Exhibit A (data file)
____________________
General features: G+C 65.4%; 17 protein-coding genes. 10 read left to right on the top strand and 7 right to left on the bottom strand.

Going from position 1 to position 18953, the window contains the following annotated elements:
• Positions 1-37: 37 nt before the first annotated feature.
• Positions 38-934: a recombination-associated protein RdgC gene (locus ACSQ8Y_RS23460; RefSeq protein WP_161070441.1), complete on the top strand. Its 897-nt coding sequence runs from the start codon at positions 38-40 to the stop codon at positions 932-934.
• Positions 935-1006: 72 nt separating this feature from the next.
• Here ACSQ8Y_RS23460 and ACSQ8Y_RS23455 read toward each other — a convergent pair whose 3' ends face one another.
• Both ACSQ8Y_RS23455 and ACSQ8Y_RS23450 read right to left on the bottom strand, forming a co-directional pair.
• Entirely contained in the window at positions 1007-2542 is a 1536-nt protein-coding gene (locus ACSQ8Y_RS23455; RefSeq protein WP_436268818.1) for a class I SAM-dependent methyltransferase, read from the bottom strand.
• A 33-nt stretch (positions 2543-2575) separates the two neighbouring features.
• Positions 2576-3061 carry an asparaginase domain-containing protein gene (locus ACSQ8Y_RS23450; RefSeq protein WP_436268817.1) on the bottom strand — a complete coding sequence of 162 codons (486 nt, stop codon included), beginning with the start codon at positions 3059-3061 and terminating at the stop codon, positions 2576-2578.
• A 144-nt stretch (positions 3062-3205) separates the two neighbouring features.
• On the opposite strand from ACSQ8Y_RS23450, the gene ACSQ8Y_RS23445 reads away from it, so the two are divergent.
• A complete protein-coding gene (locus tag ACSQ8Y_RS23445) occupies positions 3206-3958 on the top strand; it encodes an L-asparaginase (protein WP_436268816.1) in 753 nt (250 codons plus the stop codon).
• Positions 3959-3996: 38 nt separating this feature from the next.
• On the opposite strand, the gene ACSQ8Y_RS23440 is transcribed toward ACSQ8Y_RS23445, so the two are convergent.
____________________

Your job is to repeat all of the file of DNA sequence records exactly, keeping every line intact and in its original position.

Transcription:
General features: G+C 65.4%; 17 protein-coding genes. 10 read left to right on the top strand and 7 right to left on the bottom strand.

Going from position 1 to position 18953, the window contains the following annotated elements:
• Positions 1-37: 37 nt before the first annotated feature.
• Positions 38-934: a recombination-associated protein RdgC gene (locus ACSQ8Y_RS23460; RefSeq protein WP_161070441.1), complete on the top strand. Its 897-nt coding sequence runs from the start codon at positions 38-40 to the stop codon at positions 932-934.
• Positions 935-1006: 72 nt separating this feature from the next.
• Here ACSQ8Y_RS23460 and ACSQ8Y_RS23455 read toward each other — a convergent pair whose 3' ends face one another.
• Both ACSQ8Y_RS23455 and ACSQ8Y_RS23450 read right to left on the bottom strand, forming a co-directional pair.
• Entirely contained in the window at positions 1007-2542 is a 1536-nt protein-coding gene (locus ACSQ8Y_RS23455; RefSeq protein WP_436268818.1) for a class I SAM-dependent methyltransferase, read from the bottom strand.
• A 33-nt stretch (positions 2543-2575) separates the two neighbouring features.
• Positions 2576-3061 carry an asparaginase domain-containing protein gene (locus ACSQ8Y_RS23450; RefSeq protein WP_436268817.1) on the bottom strand — a complete coding sequence of 162 codons (486 nt, stop codon included), beginning with the start codon at positions 3059-3061 and terminating at the stop codon, positions 2576-2578.
• A 144-nt stretch (positions 3062-3205) separates the two neighbouring features.
• On the opposite strand from ACSQ8Y_RS23450, the gene ACSQ8Y_RS23445 reads away from it, so the two are divergent.
• A complete protein-coding gene (locus tag ACSQ8Y_RS23445) occupies positions 3206-3958 on the top strand; it encodes an L-asparaginase (protein WP_436268816.1) in 753 nt (250 codons plus the stop codon).
• Positions 3959-3996: 38 nt separating this feature from the next.
• On the opposite strand, the gene ACSQ8Y_RS23440 is transcribed toward ACSQ8Y_RS23445, so the two are convergent.